Page 2 of 2 FirstFirst 12
Results 16 to 28 of 28
  1. #16
    Wol with it. SuperCooper's Avatar
    Join Date
    Mar 2010
    Location
    Canada
    Posts
    4,566

    Default

    Quote Originally Posted by DavidB. View Post
    I'm going to use this thread to ask for help. Can anyone recommend some nice collections of short horror stories?
    Nothing with Lovecraft and Poe since I own most of their works.

    Can you name some of your favorites?
    Thanks in advance guys!
    The Illustrated Man by the late, great, Ray Bradbury. Nice collection of psychologically stimulating tales. Nothing horror-horror per se, but I think there may be a few in there to sate your interests.
    Beyond a wholesome discipline, be gentle with yourself.

  2. #17
    Elder Member jesse_custer's Avatar
    Join Date
    May 2007
    Location
    Mississippi
    Posts
    20,646

    Default

    The Complete Tales and Poems of Edgar Allan Poe is a must-have. There are not many stories that compare to The Cask of Amontillado, The Fall of the House of Usher, The Murders in the Rue Morgue, Never Bet the Devil Your Head, The Facts in the Case of M. Valdemar, The Masque of the Red Death, The Pit and the Pendulum, and The Tell-Tale Heart.

    You also gotta have The Complete Stories of Flannery O' Connor. Even the short stories that she wrote for her thesis (The Geranium, The Barber, etc.) are outstanding, not to mention that A Good Man Is Hard to Find is one of the most shocking and original stories of all time.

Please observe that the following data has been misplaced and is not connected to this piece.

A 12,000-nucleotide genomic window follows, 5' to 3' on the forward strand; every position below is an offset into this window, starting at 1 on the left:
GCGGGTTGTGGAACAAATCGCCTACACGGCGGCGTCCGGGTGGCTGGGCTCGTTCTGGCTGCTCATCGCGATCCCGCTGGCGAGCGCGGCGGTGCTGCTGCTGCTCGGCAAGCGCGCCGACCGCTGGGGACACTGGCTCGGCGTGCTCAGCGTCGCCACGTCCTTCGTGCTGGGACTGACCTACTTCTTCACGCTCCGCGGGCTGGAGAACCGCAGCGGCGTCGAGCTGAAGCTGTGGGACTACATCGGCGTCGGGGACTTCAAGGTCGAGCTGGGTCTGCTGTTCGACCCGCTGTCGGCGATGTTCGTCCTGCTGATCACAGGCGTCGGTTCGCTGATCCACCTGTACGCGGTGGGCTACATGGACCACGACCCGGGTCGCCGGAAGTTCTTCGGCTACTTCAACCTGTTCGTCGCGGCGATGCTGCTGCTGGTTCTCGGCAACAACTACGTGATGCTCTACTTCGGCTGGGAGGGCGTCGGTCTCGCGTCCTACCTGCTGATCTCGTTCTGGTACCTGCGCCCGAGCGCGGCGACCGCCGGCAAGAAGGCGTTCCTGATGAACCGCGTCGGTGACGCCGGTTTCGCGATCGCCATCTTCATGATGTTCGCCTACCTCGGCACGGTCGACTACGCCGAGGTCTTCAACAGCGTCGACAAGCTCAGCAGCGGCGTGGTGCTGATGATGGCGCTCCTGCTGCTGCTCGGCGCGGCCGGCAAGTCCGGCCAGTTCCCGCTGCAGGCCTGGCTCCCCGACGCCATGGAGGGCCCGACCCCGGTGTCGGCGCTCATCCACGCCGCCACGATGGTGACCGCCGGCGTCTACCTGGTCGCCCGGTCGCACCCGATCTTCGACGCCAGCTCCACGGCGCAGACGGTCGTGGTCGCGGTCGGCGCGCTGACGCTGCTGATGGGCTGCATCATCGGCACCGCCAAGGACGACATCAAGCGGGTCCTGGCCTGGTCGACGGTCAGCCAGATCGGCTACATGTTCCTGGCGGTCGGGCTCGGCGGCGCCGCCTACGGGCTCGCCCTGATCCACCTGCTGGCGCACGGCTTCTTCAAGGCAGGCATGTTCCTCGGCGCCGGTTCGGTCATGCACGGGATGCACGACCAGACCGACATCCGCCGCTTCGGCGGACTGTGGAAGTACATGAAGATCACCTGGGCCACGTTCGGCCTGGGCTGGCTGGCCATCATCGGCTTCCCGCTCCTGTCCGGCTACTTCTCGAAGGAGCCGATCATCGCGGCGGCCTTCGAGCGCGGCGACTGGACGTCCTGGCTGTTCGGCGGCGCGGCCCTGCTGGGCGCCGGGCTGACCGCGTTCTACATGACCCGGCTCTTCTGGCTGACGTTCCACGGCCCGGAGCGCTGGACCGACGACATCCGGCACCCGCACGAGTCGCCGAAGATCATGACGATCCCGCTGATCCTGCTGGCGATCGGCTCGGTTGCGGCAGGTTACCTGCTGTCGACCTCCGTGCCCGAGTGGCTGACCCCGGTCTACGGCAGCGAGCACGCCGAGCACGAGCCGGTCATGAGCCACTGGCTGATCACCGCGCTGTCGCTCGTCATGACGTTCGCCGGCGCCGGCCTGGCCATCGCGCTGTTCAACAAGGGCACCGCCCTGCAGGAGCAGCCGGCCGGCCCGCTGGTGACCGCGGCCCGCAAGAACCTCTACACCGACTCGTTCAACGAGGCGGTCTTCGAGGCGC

Collected Stories by Gabriel Garcia Marquez is a great read. He went through three stages with his short story writing, and it's fascinating going through them in order.

    Big Bad Love by Larry Brown is superb. He's like an uncle who lives in the country and tells stories about his crazy friends. His writing recalls the simplicity of Hemingway. 92 Days is the story that closes the collection, and it's hilarious, honest, and evocative. Any struggling writer must read it.

    Some other favorites:

    The Snows of Kilimanjaro (Hemingway)
    Robot Dreams (Asimov)
    The Lottery (Jackson)
    The Dead (Joyce)
    To Build A Fire (London)

  3. #18

    Default

    The other collection of short stories I own that contains Isaac Asimov's The Dead Past is called The Analog Anthology #1 with an introduction by Stanley Schmidt. It contains both short stories and articles that were previously featured in the magazine Analog: Science Fiction Science Fact and its earlier incarnation Astounding Science Fiction.

    Short stories from this book I recommend are And He Built A Crooked House by Robert Heinlein, Stanley Schmidt's The Prophet, Poal Anderson's The Longest Voyage, Can these Bones Live? by Ted Reynolds, and Stanley Weinbaum's The Lotus Eaters. Stories by A.E. Vogt and Theodore Sturgeon among other authors are also featured.